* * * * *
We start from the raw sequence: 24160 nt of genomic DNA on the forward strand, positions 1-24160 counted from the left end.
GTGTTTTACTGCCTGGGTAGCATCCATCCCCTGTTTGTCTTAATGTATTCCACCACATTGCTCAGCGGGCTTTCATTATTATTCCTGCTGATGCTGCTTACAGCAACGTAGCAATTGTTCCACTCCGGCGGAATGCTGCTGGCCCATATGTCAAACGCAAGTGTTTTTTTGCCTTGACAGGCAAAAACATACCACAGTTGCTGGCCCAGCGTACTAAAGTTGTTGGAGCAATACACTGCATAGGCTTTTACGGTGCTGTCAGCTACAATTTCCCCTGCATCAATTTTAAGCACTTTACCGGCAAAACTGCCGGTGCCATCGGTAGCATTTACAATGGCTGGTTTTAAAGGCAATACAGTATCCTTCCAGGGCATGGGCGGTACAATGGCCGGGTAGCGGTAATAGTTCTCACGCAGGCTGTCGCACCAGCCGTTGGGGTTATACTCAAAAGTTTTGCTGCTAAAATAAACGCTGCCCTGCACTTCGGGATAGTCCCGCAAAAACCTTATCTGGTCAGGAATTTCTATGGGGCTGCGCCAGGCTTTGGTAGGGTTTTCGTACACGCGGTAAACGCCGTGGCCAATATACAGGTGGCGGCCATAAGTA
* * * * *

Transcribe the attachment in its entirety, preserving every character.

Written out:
We start from the raw sequence: 24160 nt of genomic DNA on the forward strand, positions 1-24160 counted from the left end.
GTGTTTTACTGCCTGGGTAGCATCCATCCCCTGTTTGTCTTAATGTATTCCACCACATTGCTCAGCGGGCTTTCATTATTATTCCTGCTGATGCTGCTTACAGCAACGTAGCAATTGTTCCACTCCGGCGGAATGCTGCTGGCCCATATGTCAAACGCAAGTGTTTTTTTGCCTTGACAGGCAAAAACATACCACAGTTGCTGGCCCAGCGTACTAAAGTTGTTGGAGCAATACACTGCATAGGCTTTTACGGTGCTGTCAGCTACAATTTCCCCTGCATCAATTTTAAGCACTTTACCGGCAAAACTGCCGGTGCCATCGGTAGCATTTACAATGGCTGGTTTTAAAGGCAATACAGTATCCTTCCAGGGCATGGGCGGTACAATGGCCGGGTAGCGGTAATAGTTCTCACGCAGGCTGTCGCACCAGCCGTTGGGGTTATACTCAAAAGTTTTGCTGCTAAAATAAACGCTGCCCTGCACTTCGGGATAGTCCCGCAAAAACCTTATCTGGTCAGGAATTTCTATGGGGCTGCGCCAGGCTTTGGTAGGGTTTTCGTACACGCGGTAAACGCCGTGGCCAATATACAGGTGGCGGCCATAAGTA